More importantly, how investors react depends on the report’s implications for the short-term interest rates. However, these are not normal times.
Gold has lately been trading around the mid $1720 levels, giving up all its recent gains in trading at the start of this week as surging recovery sentiments, and no new US-China trade developments saw investors reduce haven positions.
Assuming the global recovery rally maintains its strength in other markets, gold looks increasingly likely to return to the lower end of its recent $1688.00 to $1650.00 range. Struggling bullish gold traders can take some comfort in the fact that momentum remains weak in either direction. Thus, at this time a large downside breakout is as unlikely as a large topside one.
Main Economic facts
- Unemployment rate
The unemployment rate in the United States rose from 3.5%, which is considered the lowest since the fifties of the last century, to 14.7% in the month of April 2020, and the largest historical increase since the recession of 1937-1938 when unemployment reached 19%.
- Jobs creation in Non-Farm Payrolls
We have seen the largest number of layoffs in the American non-agricultural sectors throughout history during the month of April, when about 20.5 million American citizens lost their job. We have not seen throughout history. Projections indicate that about 8 million US citizens will have their jobs in the past month in May 2020.
- Hourly income growth rate
Traders rarely monitor this data, which is considered very important, as the deterioration of job markets during the month of April, the demand for professional jobs and experts increased, thus increasing the rate of income growth over the monthly period by 4.7% and over an annual rate of 7.9%. Projections indicate that the hourly income growth rate may be 1%, which is also considered high.
However, now let's look at the weekly jobless claim’s readings, which is one of the important indicators of the job and unemployment data forecast in the United States.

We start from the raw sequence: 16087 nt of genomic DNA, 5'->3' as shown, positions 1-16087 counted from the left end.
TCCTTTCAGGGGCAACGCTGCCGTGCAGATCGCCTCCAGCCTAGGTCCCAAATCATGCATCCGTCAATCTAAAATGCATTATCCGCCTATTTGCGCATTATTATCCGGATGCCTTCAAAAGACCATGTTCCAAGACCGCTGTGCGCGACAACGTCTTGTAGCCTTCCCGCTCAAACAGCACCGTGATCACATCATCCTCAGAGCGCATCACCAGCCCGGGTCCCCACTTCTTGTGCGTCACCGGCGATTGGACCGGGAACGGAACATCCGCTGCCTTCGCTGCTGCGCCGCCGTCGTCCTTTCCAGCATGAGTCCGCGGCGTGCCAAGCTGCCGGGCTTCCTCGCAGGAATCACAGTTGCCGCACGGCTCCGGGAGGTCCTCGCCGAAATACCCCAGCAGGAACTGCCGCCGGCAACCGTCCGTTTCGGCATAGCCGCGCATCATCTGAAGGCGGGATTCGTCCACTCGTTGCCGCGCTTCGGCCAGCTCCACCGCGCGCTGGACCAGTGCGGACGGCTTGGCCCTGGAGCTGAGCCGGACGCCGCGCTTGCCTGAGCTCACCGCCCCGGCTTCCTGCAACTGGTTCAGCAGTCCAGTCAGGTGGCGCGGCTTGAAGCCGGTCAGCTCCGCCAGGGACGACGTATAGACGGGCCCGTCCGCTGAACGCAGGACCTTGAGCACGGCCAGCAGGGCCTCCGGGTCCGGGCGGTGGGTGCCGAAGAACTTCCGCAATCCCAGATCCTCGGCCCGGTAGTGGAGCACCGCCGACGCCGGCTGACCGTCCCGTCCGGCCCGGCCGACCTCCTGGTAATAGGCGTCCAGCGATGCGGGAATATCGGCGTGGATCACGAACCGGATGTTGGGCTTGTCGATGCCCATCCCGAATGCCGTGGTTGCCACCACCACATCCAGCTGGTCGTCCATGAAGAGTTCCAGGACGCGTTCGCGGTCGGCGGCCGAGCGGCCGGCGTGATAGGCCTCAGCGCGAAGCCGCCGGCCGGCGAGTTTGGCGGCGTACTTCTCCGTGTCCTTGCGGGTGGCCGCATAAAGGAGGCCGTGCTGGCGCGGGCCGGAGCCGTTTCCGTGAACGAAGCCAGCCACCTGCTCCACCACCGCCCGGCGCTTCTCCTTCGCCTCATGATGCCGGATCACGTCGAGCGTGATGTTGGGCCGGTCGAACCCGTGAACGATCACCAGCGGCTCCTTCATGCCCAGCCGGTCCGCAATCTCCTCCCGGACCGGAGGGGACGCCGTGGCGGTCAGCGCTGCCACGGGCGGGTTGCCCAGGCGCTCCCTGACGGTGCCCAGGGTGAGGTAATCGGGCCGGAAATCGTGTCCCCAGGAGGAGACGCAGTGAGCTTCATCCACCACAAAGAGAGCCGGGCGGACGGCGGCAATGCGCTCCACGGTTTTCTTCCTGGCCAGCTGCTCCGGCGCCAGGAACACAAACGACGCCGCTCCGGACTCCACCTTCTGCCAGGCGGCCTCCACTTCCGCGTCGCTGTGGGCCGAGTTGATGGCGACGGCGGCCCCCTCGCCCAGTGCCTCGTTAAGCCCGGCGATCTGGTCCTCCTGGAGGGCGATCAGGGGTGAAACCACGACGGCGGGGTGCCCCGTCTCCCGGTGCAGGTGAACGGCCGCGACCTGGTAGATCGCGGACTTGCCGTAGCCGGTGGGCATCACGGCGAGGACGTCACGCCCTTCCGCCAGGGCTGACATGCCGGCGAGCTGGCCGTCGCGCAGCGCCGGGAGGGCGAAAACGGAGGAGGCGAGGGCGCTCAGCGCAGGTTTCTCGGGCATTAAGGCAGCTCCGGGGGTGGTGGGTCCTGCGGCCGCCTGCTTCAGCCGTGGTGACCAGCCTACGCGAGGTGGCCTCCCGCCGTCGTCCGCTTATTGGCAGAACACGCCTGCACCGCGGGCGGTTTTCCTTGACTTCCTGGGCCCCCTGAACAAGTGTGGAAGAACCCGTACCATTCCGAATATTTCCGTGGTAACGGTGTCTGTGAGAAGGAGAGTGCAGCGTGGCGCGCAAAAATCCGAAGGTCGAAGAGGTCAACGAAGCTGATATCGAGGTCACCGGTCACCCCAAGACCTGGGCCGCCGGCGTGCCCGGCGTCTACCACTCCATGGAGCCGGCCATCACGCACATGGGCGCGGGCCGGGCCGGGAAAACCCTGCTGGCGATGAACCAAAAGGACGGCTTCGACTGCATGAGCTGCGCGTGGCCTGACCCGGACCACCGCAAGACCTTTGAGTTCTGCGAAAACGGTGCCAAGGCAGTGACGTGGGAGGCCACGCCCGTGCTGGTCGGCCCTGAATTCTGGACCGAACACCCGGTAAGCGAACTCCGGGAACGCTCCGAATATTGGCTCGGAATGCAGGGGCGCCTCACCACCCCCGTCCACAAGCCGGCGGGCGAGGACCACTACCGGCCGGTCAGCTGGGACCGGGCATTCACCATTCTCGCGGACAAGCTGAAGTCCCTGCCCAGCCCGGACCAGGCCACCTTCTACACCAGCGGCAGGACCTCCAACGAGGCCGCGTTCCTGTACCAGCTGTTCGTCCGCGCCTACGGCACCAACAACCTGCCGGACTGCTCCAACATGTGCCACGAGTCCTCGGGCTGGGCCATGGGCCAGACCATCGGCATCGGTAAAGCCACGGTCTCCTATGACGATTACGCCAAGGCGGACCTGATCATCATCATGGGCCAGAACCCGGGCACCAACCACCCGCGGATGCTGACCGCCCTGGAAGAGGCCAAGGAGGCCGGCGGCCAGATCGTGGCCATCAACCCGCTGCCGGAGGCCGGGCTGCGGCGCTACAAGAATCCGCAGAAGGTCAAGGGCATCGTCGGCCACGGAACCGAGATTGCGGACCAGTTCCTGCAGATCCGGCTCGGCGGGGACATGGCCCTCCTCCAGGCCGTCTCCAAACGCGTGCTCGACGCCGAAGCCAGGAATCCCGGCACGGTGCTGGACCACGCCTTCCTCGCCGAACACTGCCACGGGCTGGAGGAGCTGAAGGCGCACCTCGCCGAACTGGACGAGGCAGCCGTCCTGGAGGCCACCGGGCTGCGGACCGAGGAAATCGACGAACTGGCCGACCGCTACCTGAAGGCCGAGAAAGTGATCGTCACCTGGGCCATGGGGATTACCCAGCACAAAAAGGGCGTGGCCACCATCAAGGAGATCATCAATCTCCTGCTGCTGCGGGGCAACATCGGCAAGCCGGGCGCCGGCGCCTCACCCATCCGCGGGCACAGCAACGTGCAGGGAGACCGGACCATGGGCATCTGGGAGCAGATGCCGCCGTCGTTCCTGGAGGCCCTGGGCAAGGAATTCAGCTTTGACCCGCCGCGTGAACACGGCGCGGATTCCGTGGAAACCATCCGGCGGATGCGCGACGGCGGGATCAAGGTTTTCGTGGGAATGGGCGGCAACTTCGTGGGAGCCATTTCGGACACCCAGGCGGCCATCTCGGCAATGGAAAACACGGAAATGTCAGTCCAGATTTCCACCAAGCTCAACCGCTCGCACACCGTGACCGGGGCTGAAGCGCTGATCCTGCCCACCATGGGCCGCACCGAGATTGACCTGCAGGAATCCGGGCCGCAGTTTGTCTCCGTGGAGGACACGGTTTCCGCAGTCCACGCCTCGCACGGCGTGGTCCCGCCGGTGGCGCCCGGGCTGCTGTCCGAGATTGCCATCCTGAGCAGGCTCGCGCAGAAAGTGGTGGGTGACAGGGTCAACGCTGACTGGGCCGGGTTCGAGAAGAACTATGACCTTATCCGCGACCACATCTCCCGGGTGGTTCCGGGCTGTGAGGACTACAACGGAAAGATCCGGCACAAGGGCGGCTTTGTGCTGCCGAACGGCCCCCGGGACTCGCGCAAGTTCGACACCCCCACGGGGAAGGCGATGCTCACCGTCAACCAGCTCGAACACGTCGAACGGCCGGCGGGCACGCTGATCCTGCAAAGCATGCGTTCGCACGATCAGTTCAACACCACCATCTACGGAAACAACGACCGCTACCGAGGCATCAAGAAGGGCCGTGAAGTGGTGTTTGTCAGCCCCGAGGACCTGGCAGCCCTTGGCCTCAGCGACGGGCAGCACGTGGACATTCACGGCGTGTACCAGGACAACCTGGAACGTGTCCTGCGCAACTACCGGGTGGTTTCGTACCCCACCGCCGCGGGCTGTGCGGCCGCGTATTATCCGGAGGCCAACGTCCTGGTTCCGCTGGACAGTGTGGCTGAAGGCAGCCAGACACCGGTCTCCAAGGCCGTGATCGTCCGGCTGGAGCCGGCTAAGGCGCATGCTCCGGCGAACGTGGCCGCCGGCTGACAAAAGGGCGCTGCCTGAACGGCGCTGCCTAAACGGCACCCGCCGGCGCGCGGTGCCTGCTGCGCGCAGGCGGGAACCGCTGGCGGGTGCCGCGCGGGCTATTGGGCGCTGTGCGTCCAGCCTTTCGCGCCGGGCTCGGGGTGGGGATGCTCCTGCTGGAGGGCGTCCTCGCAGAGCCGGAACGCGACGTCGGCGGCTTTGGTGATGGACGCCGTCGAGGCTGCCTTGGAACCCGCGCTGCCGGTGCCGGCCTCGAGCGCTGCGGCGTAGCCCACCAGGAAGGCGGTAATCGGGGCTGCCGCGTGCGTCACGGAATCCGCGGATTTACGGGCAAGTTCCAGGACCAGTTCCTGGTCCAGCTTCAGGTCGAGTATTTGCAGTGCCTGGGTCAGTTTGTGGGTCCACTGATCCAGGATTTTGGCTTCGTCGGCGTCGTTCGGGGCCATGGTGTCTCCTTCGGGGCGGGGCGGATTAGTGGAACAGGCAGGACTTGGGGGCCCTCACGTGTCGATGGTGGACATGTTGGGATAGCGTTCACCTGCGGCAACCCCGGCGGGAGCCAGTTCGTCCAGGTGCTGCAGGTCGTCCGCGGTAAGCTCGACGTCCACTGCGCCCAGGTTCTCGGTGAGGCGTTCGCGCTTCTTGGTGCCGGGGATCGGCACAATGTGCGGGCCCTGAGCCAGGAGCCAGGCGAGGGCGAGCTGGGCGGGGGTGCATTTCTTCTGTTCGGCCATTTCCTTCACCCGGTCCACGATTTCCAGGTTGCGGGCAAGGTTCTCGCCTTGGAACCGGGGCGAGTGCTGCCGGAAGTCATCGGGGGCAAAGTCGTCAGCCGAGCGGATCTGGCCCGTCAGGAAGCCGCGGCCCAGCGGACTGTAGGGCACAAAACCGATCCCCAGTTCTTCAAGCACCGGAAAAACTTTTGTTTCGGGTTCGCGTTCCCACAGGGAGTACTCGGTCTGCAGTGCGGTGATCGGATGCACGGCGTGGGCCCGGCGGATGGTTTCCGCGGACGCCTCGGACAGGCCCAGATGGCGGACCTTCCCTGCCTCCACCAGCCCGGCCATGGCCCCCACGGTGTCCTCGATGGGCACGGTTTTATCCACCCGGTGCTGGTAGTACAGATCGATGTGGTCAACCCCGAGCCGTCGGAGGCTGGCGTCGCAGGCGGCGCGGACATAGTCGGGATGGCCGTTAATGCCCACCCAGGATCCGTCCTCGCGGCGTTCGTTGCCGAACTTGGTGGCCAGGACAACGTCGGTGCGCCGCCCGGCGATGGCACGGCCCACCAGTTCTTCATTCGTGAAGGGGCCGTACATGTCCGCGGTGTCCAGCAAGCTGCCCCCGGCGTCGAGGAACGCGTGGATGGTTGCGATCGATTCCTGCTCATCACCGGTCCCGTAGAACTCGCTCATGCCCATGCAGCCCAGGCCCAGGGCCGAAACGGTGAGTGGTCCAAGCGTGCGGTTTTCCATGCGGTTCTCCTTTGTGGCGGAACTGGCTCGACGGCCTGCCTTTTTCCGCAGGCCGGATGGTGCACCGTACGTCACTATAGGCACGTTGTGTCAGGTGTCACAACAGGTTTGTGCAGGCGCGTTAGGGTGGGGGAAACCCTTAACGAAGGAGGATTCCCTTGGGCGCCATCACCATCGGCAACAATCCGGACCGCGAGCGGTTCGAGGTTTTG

We will notice that a large and massive increase is considered a record in weekly subsidy applications that started since last April, and during May, the weekly subsidy requests were as follows:
- On May 7th, 2020: 3169K
- On May 14th, 2020: 2981K
- On May 21st, 2020: 2438K
- On May 28th, 2020: 2123K
Thus, we find that the number of requests for aid amounted to 10.711 million. But we will also notice a significant slowdown in the number of claims, from levels that reached 6.867 million in April. Consequently, we must know that the American labor markets are still suffering violently from the Corona crisis, but we are beginning to see a slowdown in the collapse of the job markets.
ADP data for private jobs in the United States is a primary indication of Friday's job data
ADP data for the private sector showed 2.76 million people lost their jobs last month in May. However, these results were much better than the expectations that indicated that 9 million Americans may have lost their jobs.
Therefore, it should not be excluded that we see jobs data in the non-agricultural sectors better than expected, nor should it be excluded that we see the unemployment rate a little better than expected, even though it is very likely that we will see a significant rise in unemployment as well as more Americans losing their jobs.